Compute maximum sum of subarray (Kadane's algorithm) in purely functional immutable Scala

Algorithm goal

Find the maximum sum of a sub-sequence of an array. This problem is known as 'MaxSliceSum' on Codility.

If we have an array like '[1, 2, -3, 4, -5]', the maximum sum of a subarray is 4, that of '[4]'.

Explanation

The mathematics

We need to break the problem down into parts: if we have a sequence \([a,b,c]\), by brute-force, we would need to look through \([a]\), \([b]\), \([c]\), \([a,b]\), \([b,c]\), and \([a,b,c]\). However, if we had computed \([a,b]\), computing \([a,b,c]\) from scratch would be redundant (as we have to do many summations more than once) and here we see a possibility of optimisation.

How do we split it into parts? If we define the result \(M_e\) to be the maximum sum of subarray ending at position \(e\), then \(M_{e+1}\) is either that, plus the value \(V_{e+1}\) at position \(e+1\), or it is the new value \(V_{e+1}\). (this is © from www.scala-algorithms.com)

This leads to a formula \(M_{e+1} = \max\{ M_e, M_e + V_{e+1}\} \), and now that we have the list of maximum subarrays ending at position \(e\), we can find the maximum value from those items.

The code

Once you understand the mathematics, the solution becomes quite straightforward.

The rest of the Explanation is available for subscribers.

'Unlimited Scala Algorithms' gives you access to all solutions!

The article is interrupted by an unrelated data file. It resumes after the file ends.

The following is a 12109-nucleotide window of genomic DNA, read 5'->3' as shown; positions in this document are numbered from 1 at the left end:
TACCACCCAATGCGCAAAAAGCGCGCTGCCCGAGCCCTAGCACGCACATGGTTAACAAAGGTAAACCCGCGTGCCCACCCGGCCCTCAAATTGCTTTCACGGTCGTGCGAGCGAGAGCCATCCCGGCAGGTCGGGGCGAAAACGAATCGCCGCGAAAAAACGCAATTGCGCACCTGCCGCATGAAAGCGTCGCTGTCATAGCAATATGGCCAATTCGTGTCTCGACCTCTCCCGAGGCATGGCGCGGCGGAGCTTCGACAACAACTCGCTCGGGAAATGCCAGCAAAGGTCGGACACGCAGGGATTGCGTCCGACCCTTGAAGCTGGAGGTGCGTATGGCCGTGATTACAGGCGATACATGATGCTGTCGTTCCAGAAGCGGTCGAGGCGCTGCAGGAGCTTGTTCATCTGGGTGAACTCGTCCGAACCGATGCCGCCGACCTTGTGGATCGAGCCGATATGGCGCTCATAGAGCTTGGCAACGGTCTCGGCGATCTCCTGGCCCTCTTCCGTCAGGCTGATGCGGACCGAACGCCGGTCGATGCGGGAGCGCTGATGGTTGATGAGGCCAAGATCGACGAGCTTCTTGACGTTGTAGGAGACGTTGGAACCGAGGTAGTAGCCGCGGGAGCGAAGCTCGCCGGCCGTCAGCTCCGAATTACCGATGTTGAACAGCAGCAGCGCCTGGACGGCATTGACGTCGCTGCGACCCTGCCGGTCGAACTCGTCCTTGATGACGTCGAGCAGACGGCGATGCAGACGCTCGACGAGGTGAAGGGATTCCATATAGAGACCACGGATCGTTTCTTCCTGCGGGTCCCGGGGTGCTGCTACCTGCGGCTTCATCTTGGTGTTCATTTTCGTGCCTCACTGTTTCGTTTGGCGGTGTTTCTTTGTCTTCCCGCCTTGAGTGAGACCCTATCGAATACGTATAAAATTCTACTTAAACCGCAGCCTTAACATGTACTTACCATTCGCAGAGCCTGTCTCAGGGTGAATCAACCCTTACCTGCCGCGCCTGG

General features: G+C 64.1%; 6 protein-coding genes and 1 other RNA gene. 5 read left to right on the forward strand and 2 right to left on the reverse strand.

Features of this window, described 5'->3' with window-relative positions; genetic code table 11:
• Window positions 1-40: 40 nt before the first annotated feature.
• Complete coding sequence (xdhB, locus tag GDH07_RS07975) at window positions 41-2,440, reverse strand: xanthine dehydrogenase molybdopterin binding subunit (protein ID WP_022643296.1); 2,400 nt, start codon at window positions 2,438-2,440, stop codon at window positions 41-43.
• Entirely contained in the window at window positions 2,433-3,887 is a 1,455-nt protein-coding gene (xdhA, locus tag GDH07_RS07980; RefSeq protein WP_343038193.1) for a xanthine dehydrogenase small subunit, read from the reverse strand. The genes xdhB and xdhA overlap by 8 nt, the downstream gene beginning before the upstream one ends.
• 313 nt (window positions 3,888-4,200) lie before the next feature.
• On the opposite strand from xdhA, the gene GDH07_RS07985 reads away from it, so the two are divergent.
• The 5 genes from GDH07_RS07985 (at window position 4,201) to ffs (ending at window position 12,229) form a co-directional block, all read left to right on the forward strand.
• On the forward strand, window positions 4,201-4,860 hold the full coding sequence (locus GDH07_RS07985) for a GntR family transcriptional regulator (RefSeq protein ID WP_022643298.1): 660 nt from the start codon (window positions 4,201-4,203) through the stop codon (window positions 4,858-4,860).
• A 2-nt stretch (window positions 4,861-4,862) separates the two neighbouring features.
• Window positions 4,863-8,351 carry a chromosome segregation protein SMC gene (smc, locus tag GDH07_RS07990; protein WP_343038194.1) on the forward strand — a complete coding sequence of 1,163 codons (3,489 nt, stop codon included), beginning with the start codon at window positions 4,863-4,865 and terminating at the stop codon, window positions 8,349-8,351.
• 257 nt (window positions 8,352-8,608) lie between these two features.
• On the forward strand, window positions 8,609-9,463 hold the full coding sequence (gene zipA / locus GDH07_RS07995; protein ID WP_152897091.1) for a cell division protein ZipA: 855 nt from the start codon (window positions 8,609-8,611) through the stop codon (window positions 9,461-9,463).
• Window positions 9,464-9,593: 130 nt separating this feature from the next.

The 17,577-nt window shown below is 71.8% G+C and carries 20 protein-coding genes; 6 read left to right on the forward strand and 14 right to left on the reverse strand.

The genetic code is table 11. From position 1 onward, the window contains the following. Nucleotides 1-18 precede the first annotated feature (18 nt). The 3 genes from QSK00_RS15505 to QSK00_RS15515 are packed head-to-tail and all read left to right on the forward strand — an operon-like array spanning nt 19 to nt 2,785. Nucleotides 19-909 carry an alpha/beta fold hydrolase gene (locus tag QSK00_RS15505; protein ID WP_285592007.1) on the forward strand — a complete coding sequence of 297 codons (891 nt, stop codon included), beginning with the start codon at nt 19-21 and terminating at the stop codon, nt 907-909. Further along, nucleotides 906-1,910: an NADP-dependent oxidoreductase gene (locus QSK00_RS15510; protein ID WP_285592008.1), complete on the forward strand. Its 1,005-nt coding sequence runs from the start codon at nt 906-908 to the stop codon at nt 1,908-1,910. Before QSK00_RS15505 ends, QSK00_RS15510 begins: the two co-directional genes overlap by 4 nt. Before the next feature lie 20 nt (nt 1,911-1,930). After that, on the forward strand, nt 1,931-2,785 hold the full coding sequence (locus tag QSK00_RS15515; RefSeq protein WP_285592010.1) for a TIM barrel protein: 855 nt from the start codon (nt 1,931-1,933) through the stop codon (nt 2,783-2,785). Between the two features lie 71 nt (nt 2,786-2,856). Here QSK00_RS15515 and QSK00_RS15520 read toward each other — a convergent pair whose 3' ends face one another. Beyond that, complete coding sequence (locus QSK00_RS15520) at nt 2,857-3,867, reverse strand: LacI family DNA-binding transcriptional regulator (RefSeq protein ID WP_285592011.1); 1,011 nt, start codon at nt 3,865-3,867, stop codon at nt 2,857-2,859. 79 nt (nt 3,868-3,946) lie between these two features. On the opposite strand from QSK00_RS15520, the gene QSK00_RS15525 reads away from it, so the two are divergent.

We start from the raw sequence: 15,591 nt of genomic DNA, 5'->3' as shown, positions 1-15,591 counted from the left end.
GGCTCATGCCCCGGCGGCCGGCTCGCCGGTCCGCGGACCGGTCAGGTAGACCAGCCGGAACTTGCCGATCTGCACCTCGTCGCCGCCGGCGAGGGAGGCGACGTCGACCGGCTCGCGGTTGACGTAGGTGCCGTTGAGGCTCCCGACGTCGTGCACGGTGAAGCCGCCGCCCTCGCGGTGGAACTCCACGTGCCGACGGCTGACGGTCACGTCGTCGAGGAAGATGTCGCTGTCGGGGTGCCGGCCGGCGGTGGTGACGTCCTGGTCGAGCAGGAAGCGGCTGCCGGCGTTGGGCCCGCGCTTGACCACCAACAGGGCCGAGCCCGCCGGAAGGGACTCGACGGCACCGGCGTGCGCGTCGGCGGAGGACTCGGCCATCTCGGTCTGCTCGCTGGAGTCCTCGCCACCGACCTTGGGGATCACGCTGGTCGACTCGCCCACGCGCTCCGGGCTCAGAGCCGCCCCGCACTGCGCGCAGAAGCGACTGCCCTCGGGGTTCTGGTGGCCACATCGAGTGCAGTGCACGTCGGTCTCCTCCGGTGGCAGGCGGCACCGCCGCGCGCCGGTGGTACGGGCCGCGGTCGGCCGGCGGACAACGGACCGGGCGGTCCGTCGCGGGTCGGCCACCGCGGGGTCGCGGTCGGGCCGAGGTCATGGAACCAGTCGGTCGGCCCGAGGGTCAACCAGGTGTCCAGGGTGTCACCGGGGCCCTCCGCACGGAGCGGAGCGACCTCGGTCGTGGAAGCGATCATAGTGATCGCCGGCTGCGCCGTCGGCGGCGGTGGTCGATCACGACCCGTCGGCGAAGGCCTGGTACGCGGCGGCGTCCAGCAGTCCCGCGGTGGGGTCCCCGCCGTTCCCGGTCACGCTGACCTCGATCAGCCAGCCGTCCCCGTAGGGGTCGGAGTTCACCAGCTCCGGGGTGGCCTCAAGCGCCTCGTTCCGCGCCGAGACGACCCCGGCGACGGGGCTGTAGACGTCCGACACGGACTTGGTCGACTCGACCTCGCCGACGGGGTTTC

Upon purchase, you will be able to Register an account to access solutions on multiple devices.

Scala Concepts & Hints

Stack Safety

Stack safety is present where a function cannot crash due to overflowing the limit of number of recursive calls.

This function will work for n = 5, but will not work for n = 2000 (crash with java.lang.StackOverflowError) - however there is a way to fix it :-)

In Scala Algorithms, we try to write the algorithms in a stack-safe way, where possible, so that when you use the algorithms, they will not crash on large inputs. However, stack-safe implementations are often more complex, and in some cases, overly complex, for the task at hand.

def sum(from: Int, until: Int): Int =
  if (from == until) until else from + sum(from + 1, until)

def thisWillSucceed: Int = sum(1, 5)

def thisWillFail: Int = sum(1, 300)

Read more

View

The .view syntax creates a structure that mirrors another structure, until "forced" by an eager operation like .toList, .foreach, .forall, .count.

Read more

scanLeft and scanRight

Scala's `scan` functions enable you to do folds like foldLeft and foldRight, while collecting the intermediate results

assert(List(1, 2, 3, 4, 5).scanLeft(0)(_ + _) == List(0, 1, 3, 6, 10, 15))

Read more

Algorithm in Scala

9 lines of Scala (version 2.13), showing how concise Scala can be!

This solution is available for purchase!

'Unlimited Scala Algorithms' gives you access to all solutions!

Upon purchase, you will be able to Register an account to access solutions on multiple devices.

Test cases in Scala

assert(
  computeForArrayClearKadane(Array[Int](-2, 1, -3, 4, -1, 2, 1, -5, 4)) == 6
)
assert(computeForArrayClearKadane(Array(1, 2, -3, 4, -5)) == 4)
def computeForArrayClearKadane(array: Array[Int]): Int = ???